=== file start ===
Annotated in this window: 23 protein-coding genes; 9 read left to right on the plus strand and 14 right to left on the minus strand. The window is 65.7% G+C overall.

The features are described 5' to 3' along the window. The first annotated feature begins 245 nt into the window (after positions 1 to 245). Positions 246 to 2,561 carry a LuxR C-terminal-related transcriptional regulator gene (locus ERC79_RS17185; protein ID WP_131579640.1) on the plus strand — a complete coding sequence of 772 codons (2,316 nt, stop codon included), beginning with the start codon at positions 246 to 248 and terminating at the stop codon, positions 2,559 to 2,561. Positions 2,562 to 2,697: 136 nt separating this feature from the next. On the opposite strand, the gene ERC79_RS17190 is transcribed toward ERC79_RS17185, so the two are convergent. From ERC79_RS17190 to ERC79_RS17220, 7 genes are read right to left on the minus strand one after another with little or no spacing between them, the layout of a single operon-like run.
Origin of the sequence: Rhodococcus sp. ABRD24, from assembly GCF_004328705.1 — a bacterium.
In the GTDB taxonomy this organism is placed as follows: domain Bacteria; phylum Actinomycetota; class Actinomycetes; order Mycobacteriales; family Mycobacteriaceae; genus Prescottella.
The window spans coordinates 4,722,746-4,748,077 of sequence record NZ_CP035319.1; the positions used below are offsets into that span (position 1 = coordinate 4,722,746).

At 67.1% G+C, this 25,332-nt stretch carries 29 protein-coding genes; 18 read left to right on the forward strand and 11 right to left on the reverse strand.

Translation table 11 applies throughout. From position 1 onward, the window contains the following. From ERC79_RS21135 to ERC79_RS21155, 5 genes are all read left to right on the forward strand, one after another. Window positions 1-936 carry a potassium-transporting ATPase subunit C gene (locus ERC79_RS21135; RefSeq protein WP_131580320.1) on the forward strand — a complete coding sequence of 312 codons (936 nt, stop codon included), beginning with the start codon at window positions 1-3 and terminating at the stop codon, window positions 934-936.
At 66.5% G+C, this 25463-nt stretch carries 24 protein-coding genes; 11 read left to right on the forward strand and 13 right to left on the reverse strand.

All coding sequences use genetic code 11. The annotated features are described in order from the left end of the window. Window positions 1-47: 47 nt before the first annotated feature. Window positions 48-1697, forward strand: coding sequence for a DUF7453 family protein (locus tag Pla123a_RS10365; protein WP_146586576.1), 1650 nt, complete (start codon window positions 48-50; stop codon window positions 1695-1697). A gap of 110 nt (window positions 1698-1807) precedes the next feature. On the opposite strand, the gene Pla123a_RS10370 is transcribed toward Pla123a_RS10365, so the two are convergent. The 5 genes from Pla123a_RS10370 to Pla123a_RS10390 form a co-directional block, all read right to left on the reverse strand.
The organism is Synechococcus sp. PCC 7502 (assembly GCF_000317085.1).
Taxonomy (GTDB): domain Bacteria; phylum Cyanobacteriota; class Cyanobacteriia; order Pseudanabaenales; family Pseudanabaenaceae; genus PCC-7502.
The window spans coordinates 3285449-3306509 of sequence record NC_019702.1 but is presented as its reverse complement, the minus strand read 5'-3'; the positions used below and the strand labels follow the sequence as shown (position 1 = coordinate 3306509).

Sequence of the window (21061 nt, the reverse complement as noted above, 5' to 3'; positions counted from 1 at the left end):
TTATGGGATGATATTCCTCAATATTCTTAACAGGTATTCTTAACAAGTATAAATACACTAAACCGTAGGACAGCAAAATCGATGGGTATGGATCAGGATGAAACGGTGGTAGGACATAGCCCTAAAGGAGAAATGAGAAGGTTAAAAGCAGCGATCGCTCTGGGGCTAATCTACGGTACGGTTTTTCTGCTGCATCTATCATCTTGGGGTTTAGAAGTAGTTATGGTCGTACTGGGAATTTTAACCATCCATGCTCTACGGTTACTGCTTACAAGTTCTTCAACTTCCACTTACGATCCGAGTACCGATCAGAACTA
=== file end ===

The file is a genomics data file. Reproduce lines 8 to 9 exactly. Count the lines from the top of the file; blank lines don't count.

At 66.5% G+C, this 25463-nt stretch carries 24 protein-coding genes; 11 read left to right on the forward strand and 13 right to left on the reverse strand.

All coding sequences use genetic code 11. The annotated features are described in order from the left end of the window. Window positions 1-47: 47 nt before the first annotated feature. Window positions 48-1697, forward strand: coding sequence for a DUF7453 family protein (locus tag Pla123a_RS10365; protein WP_146586576.1), 1650 nt, complete (start codon window positions 48-50; stop codon window positions 1695-1697). A gap of 110 nt (window positions 1698-1807) precedes the next feature. On the opposite strand, the gene Pla123a_RS10370 is transcribed toward Pla123a_RS10365, so the two are convergent. The 5 genes from Pla123a_RS10370 to Pla123a_RS10390 form a co-directional block, all read right to left on the reverse strand.